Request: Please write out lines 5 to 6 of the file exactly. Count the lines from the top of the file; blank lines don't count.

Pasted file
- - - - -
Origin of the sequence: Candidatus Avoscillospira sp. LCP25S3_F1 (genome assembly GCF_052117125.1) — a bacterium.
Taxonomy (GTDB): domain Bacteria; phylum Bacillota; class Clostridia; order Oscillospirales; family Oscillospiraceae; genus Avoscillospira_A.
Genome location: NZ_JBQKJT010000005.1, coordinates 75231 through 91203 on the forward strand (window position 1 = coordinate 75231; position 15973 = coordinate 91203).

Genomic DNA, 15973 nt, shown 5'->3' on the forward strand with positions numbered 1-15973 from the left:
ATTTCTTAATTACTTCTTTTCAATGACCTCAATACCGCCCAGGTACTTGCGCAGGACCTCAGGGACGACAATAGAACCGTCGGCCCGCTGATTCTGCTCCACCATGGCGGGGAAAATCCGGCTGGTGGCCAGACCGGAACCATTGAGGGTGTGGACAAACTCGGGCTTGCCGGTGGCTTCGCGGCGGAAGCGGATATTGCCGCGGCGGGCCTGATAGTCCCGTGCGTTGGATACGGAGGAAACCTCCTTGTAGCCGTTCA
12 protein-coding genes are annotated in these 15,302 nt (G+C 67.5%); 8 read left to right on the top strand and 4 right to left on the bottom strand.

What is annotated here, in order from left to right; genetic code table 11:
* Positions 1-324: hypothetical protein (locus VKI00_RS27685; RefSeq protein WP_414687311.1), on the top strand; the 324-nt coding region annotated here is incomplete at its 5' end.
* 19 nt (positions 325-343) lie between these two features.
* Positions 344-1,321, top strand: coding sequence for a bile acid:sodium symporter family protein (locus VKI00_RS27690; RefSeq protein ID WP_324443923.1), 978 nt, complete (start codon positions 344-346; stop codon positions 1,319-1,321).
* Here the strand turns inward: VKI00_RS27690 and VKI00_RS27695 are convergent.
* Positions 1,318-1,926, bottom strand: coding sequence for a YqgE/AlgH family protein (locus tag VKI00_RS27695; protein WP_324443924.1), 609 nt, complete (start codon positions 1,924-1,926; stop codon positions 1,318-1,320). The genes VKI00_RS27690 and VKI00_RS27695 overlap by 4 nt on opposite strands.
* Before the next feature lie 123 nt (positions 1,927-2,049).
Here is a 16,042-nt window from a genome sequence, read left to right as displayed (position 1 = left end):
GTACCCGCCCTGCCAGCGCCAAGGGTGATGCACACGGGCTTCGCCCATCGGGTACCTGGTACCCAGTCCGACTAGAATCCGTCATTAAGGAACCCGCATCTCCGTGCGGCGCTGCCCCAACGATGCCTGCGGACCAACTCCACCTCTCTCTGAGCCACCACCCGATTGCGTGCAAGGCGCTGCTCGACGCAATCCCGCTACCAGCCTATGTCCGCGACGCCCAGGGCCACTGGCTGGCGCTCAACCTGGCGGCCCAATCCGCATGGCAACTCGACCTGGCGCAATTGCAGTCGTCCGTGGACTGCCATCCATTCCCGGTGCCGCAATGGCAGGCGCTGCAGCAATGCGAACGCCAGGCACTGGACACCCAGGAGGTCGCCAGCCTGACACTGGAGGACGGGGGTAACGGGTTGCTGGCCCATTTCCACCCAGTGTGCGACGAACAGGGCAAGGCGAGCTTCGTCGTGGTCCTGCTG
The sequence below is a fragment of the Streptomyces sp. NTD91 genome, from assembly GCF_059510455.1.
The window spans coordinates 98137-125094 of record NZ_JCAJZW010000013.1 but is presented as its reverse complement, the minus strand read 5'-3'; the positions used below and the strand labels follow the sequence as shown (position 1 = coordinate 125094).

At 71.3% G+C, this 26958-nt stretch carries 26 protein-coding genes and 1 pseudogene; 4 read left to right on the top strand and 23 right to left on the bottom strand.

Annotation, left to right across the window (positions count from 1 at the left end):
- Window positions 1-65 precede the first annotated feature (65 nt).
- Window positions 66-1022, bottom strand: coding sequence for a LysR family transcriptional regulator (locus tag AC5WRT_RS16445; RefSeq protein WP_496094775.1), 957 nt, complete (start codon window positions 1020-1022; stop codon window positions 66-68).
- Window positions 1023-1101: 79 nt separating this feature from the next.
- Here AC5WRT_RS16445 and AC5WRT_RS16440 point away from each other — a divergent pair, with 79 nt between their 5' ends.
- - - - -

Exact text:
ATTTCTTAATTACTTCTTTTCAATGACCTCAATACCGCCCAGGTACTTGCGCAGGACCTCAGGGACGACAATAGAACCGTCGGCCCGCTGATTCTGCTCCACCATGGCGGGGAAAATCCGGCTGGTGGCCAGACCGGAACCATTGAGGGTGTGGACAAACTCGGGCTTGCCGGTGGCTTCGCGGCGGAAGCGGATATTGCCGCGGCGGGCCTGATAGTCCCGTGCGTTGGATACGGAGGAAACCTCCTTGTAGCCGTTCA
12 protein-coding genes are annotated in these 15,302 nt (G+C 67.5%); 8 read left to right on the top strand and 4 right to left on the bottom strand.